Eternity turns a corner: John Cage in Halberstadt
In Western musical tradition, the piano-type keyboard with black and white keys has achieved a status of iconic recognizability – from ancient harpsichords to modern pianos and synthesizers. The keyboard is a rather old invention, seemingly appearing for the first time in the Gothic cathedral in the German city of Halberstadt in 1361.
At least we know of an organ with a keyboard resembling today built for this church. Based on Western music theory’s division of the octave into 12 semitones, it was the earliest known example of design that has since formed the basis for virtually all keyboard instruments in the Western music tradition up to the present day.
In 1987, the American composer John Cage wrote a piece for the organist Gerd Zacher. A revision of a previous work – “ASLSP” for piano (1985) – it was entitled “Organ2 ASLSP (As Slow as Possible)”. The piece was subsequently performed with different durations – from 20 minutes up to 71 hours.
At an organ symposium in the German city of Trossingen, one of the topics discussed was “Organ2 ASLSP (As Slow as Possible)”. A group of organists, musicologists, organ builders, theologians, and philosophers participated in a debate about how “as slow as possible” could possibly be interpreted.
The idea of a millennium-long performance was quickly abandoned. For Germans, it was bound to echo traumatic memories of Hitler’s visions of a “Thousand-Year Reich”. Instead, they chose to use Halberstadt’s old clock organ as a starting point: What if the performance stretched as far into the future as the first modern organ lay in the past? If the performance was to begin in the year 2000 – 639 years after the inauguration of the old organ – the piece would play 639 years into the future.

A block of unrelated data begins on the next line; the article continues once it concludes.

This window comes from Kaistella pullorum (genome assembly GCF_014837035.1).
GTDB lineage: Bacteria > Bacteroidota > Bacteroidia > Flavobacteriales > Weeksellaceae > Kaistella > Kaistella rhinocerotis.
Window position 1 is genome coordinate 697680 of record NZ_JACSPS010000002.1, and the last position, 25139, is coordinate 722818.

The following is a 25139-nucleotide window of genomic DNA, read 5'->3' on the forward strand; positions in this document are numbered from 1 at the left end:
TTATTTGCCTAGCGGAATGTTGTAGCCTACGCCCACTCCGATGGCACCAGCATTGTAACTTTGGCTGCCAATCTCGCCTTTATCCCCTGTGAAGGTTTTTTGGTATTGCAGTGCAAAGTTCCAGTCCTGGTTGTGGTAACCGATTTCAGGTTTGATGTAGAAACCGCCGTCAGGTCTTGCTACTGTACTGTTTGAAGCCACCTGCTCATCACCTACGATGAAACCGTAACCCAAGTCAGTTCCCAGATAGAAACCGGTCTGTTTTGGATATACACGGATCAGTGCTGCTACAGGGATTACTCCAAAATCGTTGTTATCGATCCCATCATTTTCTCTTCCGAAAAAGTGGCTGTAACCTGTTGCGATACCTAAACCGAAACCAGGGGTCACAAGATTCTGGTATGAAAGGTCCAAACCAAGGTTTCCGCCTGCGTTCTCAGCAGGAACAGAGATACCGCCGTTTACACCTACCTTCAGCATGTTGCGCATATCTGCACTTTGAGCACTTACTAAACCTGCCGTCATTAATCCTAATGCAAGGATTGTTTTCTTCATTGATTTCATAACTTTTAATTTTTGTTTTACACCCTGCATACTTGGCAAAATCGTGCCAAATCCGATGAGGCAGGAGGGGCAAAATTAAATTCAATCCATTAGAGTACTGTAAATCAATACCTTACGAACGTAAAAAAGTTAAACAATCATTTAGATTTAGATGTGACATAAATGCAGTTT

The original Halberstadt organ no longer exists. Instead, it was now necessary to build an organ that could last for centuries. And as the Gothic cathedral in Halberstadt is still both a functioning church and a popular tourist attraction, there was no way it could be reserved for a century-long organ concert. Therefore, the choice of a suitable performance space was also an issue.
The new Halberstadt organ ironically has no keyboard. Instead, it is a primitive music machine, consisting essentially of a bellows and a number of holes – and a small arsenal of loose organ pipes. A tone is played by placing an organ pipe in a hole – and ends when the pipe is eventually removed. And due to the extremely slow tempo, months and years pass between tone changes.
Halberstadt’s small Burchardi church was chosen to host the performance. Built in 1050, it was already standing when the old Halberstadt organ was built. It has since led a tumultuous existence as a monastery, a distillery – and a pigsty – until now becoming the setting for a unique music project.